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Interactions between Obsessional Symptoms and Interpersonal Ambivalences in Psychodynamic Therapy: An Empirical Case Study

Cornelis, Shana and Desmet, Mattias and Van Nieuwenhove, Kimberly LHD and Meganck, Reitske and Willemsen, Jochem and Inslegers, Ruth and Feyaerts, Jasper (2017) 'Interactions between Obsessional Symptoms and Interpersonal Ambivalences in Psychodynamic Therapy: An Empirical Case Study.' Frontiers in Psychology, 8. ISSN 1664-1078

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The classical symptom specificity hypothesis (Blatt, 1974) particularly associates obsessional symptoms to interpersonal behavior directed at autonomy and separation from others. Cross-sectional group research, however, has yielded inconsistent findings on this predicted association, and a previous empirical case study (Cornelis et al., in press; see Chapter 2) documented obsessional pathology to be rooted in profound ambivalences between autonomous and dependent interpersonal dynamics. Therefore, in the present empirical case study, concrete operationalizations of the classical symptom specificity hypothesis are contrasted to alternative hypotheses based on the observed complexities in Chapter 2. Dynamic associations between obsessional symptoms and interpersonal functioning is further explored, aiming at further contribution to theory building (i.e., through suggestions for potential hypothesis-refinement; Stiles, 2009). Similar to the first empirical case study (Chapter 1), Consensual Qualitative Research for Case studies is used to quantitatively and qualitatively describe the longitudinal, clinical interplay between obsessional symptoms and interpersonal dynamics throughout the process of supportive-expressive psychodynamic therapy. In line with findings from Chapter 1, findings reveal close associations between obsessions and interpersonal dynamics, and therapist interventions focusing on interpersonal conflicts are documented as related to interpersonal and symptomatic alterations. Observations predominantly accord to the ambivalence-hypothesis rather than to the classical symptom specificity hypothesis. Yet, meaningful differences are observed in concrete manifestations of interpersonal ambivalences within significant relationships. Findings are again discussed in light of conceptual and methodological considerations; and limitations and future research indications are addressed.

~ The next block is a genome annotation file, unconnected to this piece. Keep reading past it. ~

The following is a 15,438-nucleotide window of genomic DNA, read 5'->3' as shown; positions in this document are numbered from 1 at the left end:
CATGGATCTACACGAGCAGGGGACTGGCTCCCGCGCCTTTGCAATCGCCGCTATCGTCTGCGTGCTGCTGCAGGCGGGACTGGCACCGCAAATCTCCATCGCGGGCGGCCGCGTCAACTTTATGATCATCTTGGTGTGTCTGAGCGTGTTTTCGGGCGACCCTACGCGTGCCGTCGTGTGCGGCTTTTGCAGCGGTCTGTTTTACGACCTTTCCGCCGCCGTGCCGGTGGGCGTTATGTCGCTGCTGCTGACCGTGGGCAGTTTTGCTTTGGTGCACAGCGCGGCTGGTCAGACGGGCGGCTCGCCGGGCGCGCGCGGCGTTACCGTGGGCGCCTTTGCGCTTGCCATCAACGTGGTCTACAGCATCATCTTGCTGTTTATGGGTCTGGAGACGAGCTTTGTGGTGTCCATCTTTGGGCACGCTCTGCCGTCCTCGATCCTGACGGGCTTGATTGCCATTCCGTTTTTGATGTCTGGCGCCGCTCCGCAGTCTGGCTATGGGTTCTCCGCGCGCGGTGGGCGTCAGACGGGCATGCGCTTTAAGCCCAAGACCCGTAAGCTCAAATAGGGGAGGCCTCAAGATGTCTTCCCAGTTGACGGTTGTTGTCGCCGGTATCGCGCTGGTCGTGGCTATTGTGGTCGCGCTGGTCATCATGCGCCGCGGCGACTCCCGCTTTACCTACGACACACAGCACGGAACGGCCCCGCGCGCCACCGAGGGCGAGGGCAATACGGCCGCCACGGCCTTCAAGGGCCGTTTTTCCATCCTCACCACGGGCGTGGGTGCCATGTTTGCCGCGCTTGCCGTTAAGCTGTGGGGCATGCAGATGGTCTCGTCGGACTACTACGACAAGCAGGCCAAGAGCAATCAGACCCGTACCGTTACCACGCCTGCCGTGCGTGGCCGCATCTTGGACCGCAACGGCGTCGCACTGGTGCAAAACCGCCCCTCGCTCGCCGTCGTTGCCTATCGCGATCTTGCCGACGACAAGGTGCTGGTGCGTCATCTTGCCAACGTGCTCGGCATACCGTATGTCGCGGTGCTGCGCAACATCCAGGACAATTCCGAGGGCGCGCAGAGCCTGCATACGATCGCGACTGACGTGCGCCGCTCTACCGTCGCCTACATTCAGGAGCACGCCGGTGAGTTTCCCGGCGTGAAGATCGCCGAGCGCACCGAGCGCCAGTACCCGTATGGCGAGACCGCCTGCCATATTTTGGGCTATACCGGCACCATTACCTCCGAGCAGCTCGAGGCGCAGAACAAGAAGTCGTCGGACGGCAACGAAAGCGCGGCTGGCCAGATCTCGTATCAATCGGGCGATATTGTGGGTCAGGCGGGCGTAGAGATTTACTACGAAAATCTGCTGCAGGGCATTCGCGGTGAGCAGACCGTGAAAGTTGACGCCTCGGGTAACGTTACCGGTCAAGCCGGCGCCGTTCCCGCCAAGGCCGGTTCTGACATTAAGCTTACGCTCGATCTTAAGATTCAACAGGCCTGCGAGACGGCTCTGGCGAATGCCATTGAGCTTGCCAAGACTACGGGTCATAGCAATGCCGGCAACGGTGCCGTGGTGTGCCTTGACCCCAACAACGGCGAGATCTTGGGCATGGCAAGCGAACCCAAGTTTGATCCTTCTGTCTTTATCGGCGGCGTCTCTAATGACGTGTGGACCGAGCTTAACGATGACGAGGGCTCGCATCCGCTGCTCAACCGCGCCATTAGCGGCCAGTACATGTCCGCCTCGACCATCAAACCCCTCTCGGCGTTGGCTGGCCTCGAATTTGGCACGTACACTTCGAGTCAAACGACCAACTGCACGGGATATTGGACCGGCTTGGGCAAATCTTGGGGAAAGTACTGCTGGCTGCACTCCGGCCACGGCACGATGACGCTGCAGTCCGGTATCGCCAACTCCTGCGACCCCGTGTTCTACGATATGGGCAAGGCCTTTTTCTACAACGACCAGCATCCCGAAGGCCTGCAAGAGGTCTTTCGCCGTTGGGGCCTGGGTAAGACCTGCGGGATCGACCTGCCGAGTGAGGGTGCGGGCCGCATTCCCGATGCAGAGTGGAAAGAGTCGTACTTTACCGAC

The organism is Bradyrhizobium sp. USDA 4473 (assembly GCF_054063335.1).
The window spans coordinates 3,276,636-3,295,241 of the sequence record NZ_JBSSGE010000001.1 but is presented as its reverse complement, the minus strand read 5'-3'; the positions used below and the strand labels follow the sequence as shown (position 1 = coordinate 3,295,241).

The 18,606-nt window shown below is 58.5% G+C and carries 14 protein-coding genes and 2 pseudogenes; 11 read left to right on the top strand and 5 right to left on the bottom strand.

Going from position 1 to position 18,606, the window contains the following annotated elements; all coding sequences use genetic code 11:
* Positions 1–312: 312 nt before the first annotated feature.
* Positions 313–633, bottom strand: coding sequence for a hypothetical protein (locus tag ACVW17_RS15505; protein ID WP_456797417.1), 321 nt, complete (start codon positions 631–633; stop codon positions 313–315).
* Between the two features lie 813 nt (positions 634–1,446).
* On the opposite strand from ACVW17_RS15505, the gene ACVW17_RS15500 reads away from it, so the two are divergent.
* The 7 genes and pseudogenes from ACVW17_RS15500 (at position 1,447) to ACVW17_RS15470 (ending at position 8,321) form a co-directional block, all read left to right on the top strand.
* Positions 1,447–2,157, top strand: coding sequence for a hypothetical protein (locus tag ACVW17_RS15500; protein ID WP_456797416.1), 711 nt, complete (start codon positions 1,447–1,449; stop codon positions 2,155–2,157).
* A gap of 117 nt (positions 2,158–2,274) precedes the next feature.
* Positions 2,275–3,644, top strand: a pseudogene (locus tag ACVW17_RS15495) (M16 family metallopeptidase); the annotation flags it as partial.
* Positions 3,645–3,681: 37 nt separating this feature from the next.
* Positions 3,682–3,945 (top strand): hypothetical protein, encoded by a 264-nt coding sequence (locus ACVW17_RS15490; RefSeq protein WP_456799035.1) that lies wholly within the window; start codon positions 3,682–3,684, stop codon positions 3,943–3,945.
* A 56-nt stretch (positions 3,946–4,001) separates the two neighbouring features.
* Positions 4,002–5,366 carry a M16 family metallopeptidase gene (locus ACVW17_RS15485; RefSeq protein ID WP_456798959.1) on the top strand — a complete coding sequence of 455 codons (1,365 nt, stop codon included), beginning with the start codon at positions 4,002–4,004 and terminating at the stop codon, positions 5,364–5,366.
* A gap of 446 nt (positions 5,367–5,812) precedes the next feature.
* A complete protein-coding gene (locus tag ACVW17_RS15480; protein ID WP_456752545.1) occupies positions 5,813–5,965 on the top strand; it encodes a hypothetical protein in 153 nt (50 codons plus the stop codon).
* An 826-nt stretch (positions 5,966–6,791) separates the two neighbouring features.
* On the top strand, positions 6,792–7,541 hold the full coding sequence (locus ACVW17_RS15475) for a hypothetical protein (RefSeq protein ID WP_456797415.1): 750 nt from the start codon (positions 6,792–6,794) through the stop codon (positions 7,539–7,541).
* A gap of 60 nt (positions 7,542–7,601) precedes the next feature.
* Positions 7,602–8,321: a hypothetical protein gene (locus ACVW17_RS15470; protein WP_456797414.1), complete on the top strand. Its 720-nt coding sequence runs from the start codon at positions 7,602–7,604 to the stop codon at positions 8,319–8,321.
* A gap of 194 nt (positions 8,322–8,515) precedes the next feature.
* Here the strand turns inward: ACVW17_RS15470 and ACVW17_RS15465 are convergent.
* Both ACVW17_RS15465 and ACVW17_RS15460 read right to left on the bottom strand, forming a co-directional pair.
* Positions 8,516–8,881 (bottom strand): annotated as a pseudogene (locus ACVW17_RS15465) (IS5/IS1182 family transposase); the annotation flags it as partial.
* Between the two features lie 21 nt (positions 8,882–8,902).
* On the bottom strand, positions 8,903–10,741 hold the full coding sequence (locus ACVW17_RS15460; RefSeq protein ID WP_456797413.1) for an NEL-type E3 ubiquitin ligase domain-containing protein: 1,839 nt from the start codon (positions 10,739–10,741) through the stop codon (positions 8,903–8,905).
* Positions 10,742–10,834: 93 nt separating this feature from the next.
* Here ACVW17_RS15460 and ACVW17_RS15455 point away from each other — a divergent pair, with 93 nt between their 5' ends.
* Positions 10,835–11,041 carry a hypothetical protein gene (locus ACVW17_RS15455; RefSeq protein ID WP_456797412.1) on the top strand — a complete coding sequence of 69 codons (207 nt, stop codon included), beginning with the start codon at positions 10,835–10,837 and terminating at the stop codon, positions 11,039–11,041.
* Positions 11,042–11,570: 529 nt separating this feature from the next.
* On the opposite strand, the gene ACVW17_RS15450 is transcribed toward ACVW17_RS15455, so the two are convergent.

Item Type: Article
Uncontrolled Keywords: obsessional symptoms, interpersonal characteristics, psychodynamic psychotherapy, empirical single case study, theory-building case study, ambivalence, symptom specificity
Subjects: B Philosophy. Psychology. Religion > BF Psychology
Divisions: Faculty of Social Sciences > Psychosocial and Psychoanalytic Studies, Department of
Depositing User: Jochem Willemsen
Date Deposited: 30 Jun 2017 08:08
Last Modified: 21 Sep 2018 15:15

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